It's not possible to make any device GDPR compliant, as it is the rest of the system that is responsible for complying with GDPR.
A camera could, or couldn't, marketed as GDPR compliant, but it makes little difference either way. A camera could be connected to a system that deletes data within seconds (as may be used for people counting) and is therefore ...
Adding to Simon's answer, the GDPR is more about processes than IT systems if you look at it in more detail. Sure, there are some technical things in there (mostly encryption and pseudonymization) but for the bigger part it dictates what you are allowed to do with data at all. Keep in mind for everything following, that I'm not a lawyer—just someone who's ...
My camera is a DLink 5020-L and has pan/tilt commands which can be given through an API. It also has predefined positions to set and can also be triggered through API
Define a position of your camera to a 0° Pan and a 0° Tilt in your referential => we will call this position Position 1
Move your camera to Position 1
Generally speaking you have to adjust the trigger for the motion detection. There's the sensitivity for the actual motion detection and that is as bravokeyl already says despite all technology most efficiently done by trial and error.
That might not work the same for all times of day due to low sun, clouds and other factors changing the lighting. Also cats. ...
Great answers already, I'd just like to add a few other things that you should take into consideration. Like hardlib and Goufalite have already mentioned, the way to do this is trigonometrically. I've drawn out a 2-d depiction of the camera and the IoT object:
As you can see, the camera's field of view is going to be larger than the object - if not in ...
This is normally done with basic trigonometry.
Start by working on a single 2d flat plane with the camera at the origin (0,0) and the object at (x,y)
Given that the x distance will be the adjacent side of the triangle and the y distance will be the opposite you get:
so the pan angle can be found with
You can also work out the straight line distance (the ...
My DLink camera also warns me about luminosity changes (clouds,...) but no too often. Take a look at your camera settings to search for a "threshold" value and reduce it.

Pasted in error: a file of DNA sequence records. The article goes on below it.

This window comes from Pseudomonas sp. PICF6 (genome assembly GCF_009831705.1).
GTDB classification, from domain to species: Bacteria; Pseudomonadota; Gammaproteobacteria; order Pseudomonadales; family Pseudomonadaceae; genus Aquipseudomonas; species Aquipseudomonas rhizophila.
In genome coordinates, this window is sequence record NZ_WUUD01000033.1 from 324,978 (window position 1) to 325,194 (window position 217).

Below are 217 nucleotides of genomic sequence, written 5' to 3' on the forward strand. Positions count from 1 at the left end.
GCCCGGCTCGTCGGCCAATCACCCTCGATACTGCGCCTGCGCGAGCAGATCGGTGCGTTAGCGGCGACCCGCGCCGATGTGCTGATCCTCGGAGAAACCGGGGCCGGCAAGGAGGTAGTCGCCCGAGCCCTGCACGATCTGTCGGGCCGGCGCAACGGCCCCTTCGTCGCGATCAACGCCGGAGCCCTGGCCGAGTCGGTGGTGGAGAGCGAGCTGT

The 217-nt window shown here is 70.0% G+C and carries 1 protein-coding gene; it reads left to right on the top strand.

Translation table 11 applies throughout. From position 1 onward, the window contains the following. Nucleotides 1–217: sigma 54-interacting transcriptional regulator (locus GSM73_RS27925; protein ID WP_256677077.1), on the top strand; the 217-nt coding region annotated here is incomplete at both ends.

Another quite heavy solution should be to upload pictures to a local FTP (or something else) server, watch for file modifications and send them less often via a program which handles a ...
Dropcams and Nest Cams connect to the Nest cloud service using 2048-bit RSA private keys for key exchange, implement perfect forward secrecy and encrypt data between Dropcam/Nest Cam and the Nest cloud service using AES 128-bit encryption and Transport Layer Security (TLS).
Though, that is not enough, there are some known ...
If, on the other hand, we look the user guide, we will see that WiFi is providing a 100% cordless connection from the camera to the base station and Ethernet is the way for connecting the whole system to the Internet.
The thought of connecting WiFi for Internet is not correct according to that document. Also connecting wire to Ethernet in previous step does ...
I ordered now a Doorbird D101S, the API looks nice so far even if I was skeptic in the first place. I will play around with it and will report the results. I'm very interested in the callbacks can be used with so called "favorites" (check the API for details).
The "connect" options looks also very interesting so there are many options to integrate it into ...
A better approach is to get a broadband router that will fall back to using a 3G/4G USB stick if the broadband line goes down.
This means any devices (such as your Nest cam) doesn't need to know about 2 different networks, the router handles all that for all devices.
There are plenty of these on the market as it's a standard fall back for small businesses ...